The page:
‘Oh Sunny, must you always be so utterly morbid?’ said Mother. ‘They’re buried with the dogs, of course.’

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You always hurt the one you love

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There was for instance the time Mother left an urgent message to say she was meeting with the director of a funeral home, and wouldn’t I come?

Directly I came, trying desperately to stifle any hopes the message had raised. As it happened the man had acquired a number of antiquities with which he wished to decorate the waiting room of his funeral parlour; he was now trying to sell them on to my mother, as she was a well-known collector; she’d called me because she wanted my opinion on a couple of them. (She has collected bits and pieces from all over the ancient world; there is perhaps nothing she enjoys more than to recline in her gloom contemplating the figures of defunct gods; they are, after all, her contemporaries).

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Mr Italiano’s business was a very high-class enterprise for people like my mother who didn’t mind splashing money about when they were alive, and/or their relatives who generally developed very damning guilt complexes after their deaths.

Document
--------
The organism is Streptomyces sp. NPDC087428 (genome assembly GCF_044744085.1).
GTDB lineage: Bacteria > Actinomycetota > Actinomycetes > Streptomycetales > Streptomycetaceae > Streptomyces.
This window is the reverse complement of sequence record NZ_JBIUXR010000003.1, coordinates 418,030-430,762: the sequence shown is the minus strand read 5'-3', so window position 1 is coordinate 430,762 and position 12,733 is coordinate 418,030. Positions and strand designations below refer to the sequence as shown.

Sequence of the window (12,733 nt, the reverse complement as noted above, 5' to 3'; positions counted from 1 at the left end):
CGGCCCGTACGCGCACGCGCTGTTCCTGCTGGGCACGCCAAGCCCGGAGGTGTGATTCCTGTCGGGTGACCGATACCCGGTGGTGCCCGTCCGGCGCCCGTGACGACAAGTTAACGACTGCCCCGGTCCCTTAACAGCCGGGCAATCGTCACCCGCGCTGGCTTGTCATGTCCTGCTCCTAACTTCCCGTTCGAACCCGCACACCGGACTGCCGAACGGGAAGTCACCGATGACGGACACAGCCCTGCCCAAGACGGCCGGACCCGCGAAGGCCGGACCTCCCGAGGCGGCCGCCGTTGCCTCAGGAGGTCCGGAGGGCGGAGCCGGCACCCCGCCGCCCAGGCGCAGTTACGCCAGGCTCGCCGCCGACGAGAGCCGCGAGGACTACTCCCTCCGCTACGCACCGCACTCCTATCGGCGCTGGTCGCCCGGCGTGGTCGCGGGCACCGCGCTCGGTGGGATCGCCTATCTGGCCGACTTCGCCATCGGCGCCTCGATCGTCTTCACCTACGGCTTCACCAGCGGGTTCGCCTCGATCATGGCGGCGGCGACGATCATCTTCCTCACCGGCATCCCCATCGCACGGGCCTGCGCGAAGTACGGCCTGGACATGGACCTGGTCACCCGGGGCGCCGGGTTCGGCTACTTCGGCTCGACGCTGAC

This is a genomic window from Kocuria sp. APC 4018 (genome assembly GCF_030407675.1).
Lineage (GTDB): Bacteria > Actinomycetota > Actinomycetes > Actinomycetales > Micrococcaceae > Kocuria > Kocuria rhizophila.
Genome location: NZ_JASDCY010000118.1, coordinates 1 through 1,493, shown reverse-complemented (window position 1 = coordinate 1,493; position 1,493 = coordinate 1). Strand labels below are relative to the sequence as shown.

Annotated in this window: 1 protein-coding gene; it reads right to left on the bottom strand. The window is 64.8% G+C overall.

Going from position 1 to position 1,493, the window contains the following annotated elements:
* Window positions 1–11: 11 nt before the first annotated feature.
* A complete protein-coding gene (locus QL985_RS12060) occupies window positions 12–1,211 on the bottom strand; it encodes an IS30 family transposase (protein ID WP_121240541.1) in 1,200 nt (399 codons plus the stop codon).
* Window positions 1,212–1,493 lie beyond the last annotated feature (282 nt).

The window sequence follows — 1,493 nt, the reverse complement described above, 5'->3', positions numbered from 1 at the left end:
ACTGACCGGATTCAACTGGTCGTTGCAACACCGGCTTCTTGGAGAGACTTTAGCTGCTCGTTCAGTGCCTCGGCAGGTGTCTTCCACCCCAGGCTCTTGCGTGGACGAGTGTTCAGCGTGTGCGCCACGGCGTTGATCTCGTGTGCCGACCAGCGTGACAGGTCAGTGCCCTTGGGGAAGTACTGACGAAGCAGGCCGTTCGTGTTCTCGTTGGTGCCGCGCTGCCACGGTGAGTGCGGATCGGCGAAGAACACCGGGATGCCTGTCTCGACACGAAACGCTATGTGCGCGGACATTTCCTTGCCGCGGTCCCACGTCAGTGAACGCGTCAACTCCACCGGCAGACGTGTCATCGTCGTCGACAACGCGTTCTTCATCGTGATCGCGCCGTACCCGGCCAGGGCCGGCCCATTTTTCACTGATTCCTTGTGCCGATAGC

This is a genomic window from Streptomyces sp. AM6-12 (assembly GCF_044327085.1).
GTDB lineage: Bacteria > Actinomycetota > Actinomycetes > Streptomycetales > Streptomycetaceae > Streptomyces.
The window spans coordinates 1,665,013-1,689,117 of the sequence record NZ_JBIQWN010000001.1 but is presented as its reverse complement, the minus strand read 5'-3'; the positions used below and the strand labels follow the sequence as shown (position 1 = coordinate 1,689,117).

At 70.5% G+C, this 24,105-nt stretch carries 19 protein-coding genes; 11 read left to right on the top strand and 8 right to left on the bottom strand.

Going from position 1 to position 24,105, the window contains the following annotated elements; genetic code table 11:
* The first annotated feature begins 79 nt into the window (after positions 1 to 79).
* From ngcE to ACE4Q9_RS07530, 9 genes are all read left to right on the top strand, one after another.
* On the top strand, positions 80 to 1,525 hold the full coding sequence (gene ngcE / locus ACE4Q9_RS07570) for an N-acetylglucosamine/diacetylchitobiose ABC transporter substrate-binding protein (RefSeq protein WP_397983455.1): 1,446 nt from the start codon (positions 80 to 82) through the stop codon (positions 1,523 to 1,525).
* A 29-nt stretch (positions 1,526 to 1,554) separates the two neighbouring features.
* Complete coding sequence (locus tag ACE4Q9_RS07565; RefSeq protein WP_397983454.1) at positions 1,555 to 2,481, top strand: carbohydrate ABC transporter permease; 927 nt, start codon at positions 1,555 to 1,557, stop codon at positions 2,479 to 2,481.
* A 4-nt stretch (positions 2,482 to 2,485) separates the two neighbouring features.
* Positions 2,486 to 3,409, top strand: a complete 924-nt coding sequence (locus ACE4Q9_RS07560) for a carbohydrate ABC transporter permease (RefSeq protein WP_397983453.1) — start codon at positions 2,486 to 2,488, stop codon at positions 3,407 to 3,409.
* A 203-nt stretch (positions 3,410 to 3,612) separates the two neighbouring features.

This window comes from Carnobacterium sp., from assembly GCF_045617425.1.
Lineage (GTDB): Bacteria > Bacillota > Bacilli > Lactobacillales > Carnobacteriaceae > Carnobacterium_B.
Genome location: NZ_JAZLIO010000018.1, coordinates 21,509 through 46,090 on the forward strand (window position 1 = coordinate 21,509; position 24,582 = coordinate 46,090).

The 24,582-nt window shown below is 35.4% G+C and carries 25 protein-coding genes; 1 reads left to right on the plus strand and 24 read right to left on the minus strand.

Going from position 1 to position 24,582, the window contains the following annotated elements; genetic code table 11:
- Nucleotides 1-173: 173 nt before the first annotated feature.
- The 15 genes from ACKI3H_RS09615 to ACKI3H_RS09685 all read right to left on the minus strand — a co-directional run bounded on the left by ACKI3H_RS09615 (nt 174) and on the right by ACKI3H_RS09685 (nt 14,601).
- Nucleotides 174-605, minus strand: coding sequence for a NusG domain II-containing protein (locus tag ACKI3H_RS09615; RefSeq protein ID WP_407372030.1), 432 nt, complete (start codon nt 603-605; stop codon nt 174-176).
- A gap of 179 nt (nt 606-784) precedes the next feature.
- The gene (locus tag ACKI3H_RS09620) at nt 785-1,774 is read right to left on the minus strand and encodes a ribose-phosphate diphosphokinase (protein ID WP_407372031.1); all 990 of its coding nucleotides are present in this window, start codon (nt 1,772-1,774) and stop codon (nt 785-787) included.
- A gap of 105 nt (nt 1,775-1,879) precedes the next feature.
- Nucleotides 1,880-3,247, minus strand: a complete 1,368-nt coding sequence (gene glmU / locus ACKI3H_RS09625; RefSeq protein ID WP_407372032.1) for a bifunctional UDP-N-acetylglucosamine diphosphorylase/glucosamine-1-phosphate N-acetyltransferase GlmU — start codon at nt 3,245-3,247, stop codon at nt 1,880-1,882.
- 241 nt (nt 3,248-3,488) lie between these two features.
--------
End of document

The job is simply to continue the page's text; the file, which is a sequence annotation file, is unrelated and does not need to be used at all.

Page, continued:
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He’d given every aspect of his services very serious consideration, and spent months contemplating the aesthetics of the operation, deciding at last on a banana leaf wallpaper and floral carpet design, parlour palms, and furniture of bevelled glass & brass, and then two tall agate urns (ancient Roman, that would pass as Art Deco) and for the mantel a figure of Osiris, the ancient Egyptian Lord of the Underworld and Judge of the Dead, from the 25th dynasty (that’s circa 760 BC). Osiris is the mummified god, his pose replicated in every Sarcophagus, green face gazing outward, arms folded & holding the hook and flail to either side, standing eternal on a kind of giant mono-foot. But Mr Italiano had failed to anticipate the effect Osiris would have on his clients.